Agricultural robotics is a fascinating and fashionable subject. In the face of dangers threatening agriculture, robots show their utility and ambitions. But what is the reality? Should you invest in agricultural robotics? And if the answer is yes, how to invest? What return on investment can you expect? Here are 3 things to consider before deciding to purchase a robot.
This criterion will depend on your expectations and needs. For the moment, only milking robots have reached a certain stability and technological maturity. The agricultural robots that evolve in our fields, weeding, seeding, spraying, or harvesting, are still at the beginning of their commercialisation, or even in development phase. And when thinking about buying a robot, it is important to understand what phase the product is in.
The longer you wait for a product to mature, the more you can be sure that the product will be reliable and require little maintenance. There will be fewer constraints with the product and the return on investment will be faster.
The earlier you invest in a technology, the more you can directly impact the development of the product by becoming a privileged partner. the robot can then be adapted to the specific problems you face and your operation will be ahead in its development.
The automation of agricultural tasks represents an enormous potential in the long term, but there are implementation costs to be considered. To be able to calculate these costs, you must look at several things:
With these data, you have all information you need to calculate the profitability threshold.
The price of a field robot varies according to its capacities and its field of action. From $ 20,000 for a few hectares of capacity, to $ 500,000 for a capacity of several dozen hectares.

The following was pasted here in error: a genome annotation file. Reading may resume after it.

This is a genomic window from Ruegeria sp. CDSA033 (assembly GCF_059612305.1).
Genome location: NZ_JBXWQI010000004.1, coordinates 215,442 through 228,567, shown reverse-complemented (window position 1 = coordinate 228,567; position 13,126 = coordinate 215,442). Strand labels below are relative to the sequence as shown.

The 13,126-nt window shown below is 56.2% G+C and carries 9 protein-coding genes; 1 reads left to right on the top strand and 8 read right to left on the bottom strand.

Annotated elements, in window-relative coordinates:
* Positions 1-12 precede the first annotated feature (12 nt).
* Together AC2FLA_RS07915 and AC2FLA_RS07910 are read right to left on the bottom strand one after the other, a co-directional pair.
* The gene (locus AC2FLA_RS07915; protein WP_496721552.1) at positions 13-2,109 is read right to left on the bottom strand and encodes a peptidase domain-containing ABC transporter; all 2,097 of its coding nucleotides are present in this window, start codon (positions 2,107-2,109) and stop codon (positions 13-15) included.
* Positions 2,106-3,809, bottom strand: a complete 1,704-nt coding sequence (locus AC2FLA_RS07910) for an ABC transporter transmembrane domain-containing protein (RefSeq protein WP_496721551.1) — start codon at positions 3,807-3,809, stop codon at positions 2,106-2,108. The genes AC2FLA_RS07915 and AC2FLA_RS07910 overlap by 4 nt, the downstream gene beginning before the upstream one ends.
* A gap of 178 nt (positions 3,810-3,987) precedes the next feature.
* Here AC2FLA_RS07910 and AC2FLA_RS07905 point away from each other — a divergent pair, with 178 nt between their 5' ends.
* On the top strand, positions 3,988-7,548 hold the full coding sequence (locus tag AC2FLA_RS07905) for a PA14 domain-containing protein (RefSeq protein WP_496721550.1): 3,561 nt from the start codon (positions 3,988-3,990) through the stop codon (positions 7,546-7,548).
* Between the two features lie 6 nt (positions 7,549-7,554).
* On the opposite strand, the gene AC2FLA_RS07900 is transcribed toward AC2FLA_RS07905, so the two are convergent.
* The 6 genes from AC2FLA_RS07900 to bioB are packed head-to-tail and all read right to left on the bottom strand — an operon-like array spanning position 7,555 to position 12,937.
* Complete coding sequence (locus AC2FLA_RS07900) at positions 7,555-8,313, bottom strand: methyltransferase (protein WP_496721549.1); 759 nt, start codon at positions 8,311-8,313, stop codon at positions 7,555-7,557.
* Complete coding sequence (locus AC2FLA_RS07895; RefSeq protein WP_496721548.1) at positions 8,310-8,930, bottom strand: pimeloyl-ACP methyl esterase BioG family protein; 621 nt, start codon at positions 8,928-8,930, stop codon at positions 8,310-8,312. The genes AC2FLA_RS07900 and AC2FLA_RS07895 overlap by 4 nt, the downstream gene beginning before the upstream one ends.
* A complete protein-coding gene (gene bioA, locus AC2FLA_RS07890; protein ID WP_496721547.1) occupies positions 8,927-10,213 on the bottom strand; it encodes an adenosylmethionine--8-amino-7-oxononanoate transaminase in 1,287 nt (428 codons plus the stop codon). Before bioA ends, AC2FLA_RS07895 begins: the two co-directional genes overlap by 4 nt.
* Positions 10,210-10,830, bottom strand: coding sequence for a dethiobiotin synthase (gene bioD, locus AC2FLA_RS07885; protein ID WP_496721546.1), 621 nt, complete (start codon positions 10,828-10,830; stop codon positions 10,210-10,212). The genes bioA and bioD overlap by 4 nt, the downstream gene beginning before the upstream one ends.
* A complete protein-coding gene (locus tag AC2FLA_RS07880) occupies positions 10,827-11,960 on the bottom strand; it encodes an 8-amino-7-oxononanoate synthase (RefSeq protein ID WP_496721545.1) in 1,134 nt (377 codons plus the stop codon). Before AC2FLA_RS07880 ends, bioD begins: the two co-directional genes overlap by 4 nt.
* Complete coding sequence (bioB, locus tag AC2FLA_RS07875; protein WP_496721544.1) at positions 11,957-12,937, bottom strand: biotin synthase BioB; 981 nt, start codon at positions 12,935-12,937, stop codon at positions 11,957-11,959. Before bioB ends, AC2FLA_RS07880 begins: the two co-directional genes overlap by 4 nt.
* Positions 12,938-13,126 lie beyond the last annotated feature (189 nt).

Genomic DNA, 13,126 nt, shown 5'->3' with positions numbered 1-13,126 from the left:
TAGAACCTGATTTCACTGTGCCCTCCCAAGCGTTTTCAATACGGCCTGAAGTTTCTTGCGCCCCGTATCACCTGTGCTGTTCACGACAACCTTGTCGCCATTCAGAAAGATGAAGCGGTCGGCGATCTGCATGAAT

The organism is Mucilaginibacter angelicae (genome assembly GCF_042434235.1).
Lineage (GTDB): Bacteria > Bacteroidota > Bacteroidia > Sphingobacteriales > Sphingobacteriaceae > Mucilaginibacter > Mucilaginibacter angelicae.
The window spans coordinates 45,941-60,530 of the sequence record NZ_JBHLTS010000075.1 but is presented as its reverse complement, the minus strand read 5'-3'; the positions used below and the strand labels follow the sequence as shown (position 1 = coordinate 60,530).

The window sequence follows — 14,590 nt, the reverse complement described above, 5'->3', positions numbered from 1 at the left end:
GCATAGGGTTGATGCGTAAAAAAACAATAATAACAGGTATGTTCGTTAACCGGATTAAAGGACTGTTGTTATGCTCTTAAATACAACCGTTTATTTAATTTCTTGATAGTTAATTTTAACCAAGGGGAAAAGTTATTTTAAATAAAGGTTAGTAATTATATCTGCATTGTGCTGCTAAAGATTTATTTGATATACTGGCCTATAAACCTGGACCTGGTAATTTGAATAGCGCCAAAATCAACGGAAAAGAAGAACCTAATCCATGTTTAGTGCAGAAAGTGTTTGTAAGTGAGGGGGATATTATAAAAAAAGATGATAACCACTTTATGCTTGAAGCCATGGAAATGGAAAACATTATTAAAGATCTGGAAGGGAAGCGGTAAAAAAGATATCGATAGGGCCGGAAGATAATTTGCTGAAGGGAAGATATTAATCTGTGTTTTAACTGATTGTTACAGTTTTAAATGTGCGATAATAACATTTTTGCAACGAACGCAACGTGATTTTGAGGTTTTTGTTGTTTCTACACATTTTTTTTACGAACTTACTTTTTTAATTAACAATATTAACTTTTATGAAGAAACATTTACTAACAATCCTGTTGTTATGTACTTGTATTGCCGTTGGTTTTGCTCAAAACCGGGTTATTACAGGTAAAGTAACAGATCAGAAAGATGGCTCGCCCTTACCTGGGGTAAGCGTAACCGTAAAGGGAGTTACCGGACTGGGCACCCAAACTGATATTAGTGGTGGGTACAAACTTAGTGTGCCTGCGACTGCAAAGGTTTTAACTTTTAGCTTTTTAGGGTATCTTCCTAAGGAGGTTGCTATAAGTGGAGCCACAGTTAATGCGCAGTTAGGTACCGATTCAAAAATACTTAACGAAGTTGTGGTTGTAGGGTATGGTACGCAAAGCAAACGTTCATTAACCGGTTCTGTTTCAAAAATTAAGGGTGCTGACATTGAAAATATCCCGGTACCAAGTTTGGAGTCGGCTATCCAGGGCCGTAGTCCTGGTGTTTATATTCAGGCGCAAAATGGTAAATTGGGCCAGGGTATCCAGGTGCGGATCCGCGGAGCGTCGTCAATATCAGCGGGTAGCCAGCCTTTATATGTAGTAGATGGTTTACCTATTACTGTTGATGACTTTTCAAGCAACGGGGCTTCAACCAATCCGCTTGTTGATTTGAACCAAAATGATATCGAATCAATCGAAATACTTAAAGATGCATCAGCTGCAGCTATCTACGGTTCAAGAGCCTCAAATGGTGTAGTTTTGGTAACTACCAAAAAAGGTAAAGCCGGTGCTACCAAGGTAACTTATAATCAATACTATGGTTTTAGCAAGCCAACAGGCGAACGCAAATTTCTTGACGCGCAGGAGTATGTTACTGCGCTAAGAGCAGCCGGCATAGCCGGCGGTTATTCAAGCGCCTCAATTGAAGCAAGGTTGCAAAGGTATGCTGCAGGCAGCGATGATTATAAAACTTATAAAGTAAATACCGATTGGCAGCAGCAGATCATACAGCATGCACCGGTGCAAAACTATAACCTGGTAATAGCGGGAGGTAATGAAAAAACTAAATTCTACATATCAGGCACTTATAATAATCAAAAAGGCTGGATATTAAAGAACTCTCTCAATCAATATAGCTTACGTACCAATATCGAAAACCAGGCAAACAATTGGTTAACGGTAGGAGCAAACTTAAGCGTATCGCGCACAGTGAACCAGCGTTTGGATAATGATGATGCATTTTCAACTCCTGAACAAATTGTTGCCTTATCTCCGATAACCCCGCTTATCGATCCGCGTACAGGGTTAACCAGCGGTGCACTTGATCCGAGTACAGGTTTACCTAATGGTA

To make the robot profitable, it is necessary to focus on high-value crops such as vineyards, market gardening, orchards, and berries. With these crops, you must identify repetitive tasks that are costly in terms of time and/or manpower, as the robots on the market are often focused on these niches. Then, it is important to calculate the cost of the current solution, considering the globality of the costs and their evolution: machine costs, labour costs, productivity, operating costs…
The same thing must be done with the solution proposed by the robot, in terms of purchasing costs, productivity, daily autonomy, operating costs, implementation… If it seems less obvious, you can get help from a specialist. Once all the data is gathered, you can compare the two solutions and see where the break-even point of the project is.
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Making the choice to robotize your farm is a long-term investment, so there are many more things to consider when buying a field robot. Like the fact that thetechnology is still young and far from having reached its full capacity. Who can predict where the development of robotics will end?